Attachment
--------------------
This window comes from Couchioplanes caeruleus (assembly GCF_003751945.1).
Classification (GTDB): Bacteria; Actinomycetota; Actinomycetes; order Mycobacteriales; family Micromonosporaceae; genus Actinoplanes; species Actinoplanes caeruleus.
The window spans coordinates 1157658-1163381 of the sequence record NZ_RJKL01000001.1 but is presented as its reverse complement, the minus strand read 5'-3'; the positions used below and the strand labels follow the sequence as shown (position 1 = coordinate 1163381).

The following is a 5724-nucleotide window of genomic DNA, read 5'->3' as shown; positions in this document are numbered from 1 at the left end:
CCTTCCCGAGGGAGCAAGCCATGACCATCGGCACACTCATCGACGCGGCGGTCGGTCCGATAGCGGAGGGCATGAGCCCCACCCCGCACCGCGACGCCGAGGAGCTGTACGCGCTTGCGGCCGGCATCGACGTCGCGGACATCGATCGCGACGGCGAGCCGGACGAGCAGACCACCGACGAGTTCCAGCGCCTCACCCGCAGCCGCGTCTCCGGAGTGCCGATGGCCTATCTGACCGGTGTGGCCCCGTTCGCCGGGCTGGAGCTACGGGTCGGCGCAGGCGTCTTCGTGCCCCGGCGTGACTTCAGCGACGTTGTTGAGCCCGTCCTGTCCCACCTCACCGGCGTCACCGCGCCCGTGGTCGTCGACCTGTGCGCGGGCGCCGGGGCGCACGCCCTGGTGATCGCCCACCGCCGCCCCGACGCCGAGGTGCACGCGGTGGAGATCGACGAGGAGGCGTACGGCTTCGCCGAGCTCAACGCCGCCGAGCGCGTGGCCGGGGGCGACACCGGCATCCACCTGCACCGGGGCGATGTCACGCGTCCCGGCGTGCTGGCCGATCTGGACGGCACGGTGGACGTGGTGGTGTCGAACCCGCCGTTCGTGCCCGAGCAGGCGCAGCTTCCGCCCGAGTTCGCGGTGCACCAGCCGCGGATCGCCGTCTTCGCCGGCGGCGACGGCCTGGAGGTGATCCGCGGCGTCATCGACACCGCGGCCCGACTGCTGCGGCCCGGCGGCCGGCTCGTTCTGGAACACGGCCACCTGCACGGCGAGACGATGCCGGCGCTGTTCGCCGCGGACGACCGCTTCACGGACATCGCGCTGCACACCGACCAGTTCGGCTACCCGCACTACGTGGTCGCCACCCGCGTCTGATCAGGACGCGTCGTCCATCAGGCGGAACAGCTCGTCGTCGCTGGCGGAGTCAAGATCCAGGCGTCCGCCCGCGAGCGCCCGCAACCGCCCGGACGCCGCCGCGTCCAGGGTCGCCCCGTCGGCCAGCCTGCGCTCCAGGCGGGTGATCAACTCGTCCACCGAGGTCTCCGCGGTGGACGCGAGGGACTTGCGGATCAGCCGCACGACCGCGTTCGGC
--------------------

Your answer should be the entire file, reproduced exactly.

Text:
This window comes from Couchioplanes caeruleus (assembly GCF_003751945.1).
Classification (GTDB): Bacteria; Actinomycetota; Actinomycetes; order Mycobacteriales; family Micromonosporaceae; genus Actinoplanes; species Actinoplanes caeruleus.
The window spans coordinates 1157658-1163381 of the sequence record NZ_RJKL01000001.1 but is presented as its reverse complement, the minus strand read 5'-3'; the positions used below and the strand labels follow the sequence as shown (position 1 = coordinate 1163381).

The following is a 5724-nucleotide window of genomic DNA, read 5'->3' as shown; positions in this document are numbered from 1 at the left end:
CCTTCCCGAGGGAGCAAGCCATGACCATCGGCACACTCATCGACGCGGCGGTCGGTCCGATAGCGGAGGGCATGAGCCCCACCCCGCACCGCGACGCCGAGGAGCTGTACGCGCTTGCGGCCGGCATCGACGTCGCGGACATCGATCGCGACGGCGAGCCGGACGAGCAGACCACCGACGAGTTCCAGCGCCTCACCCGCAGCCGCGTCTCCGGAGTGCCGATGGCCTATCTGACCGGTGTGGCCCCGTTCGCCGGGCTGGAGCTACGGGTCGGCGCAGGCGTCTTCGTGCCCCGGCGTGACTTCAGCGACGTTGTTGAGCCCGTCCTGTCCCACCTCACCGGCGTCACCGCGCCCGTGGTCGTCGACCTGTGCGCGGGCGCCGGGGCGCACGCCCTGGTGATCGCCCACCGCCGCCCCGACGCCGAGGTGCACGCGGTGGAGATCGACGAGGAGGCGTACGGCTTCGCCGAGCTCAACGCCGCCGAGCGCGTGGCCGGGGGCGACACCGGCATCCACCTGCACCGGGGCGATGTCACGCGTCCCGGCGTGCTGGCCGATCTGGACGGCACGGTGGACGTGGTGGTGTCGAACCCGCCGTTCGTGCCCGAGCAGGCGCAGCTTCCGCCCGAGTTCGCGGTGCACCAGCCGCGGATCGCCGTCTTCGCCGGCGGCGACGGCCTGGAGGTGATCCGCGGCGTCATCGACACCGCGGCCCGACTGCTGCGGCCCGGCGGCCGGCTCGTTCTGGAACACGGCCACCTGCACGGCGAGACGATGCCGGCGCTGTTCGCCGCGGACGACCGCTTCACGGACATCGCGCTGCACACCGACCAGTTCGGCTACCCGCACTACGTGGTCGCCACCCGCGTCTGATCAGGACGCGTCGTCCATCAGGCGGAACAGCTCGTCGTCGCTGGCGGAGTCAAGATCCAGGCGTCCGCCCGCGAGCGCCCGCAACCGCCCGGACGCCGCCGCGTCCAGGGTCGCCCCGTCGGCCAGCCTGCGCTCCAGGCGGGTGATCAACTCGTCCACCGAGGTCTCCGCGGTGGACGCGAGGGACTTGCGGATCAGCCGCACGACCGCGTTCGGC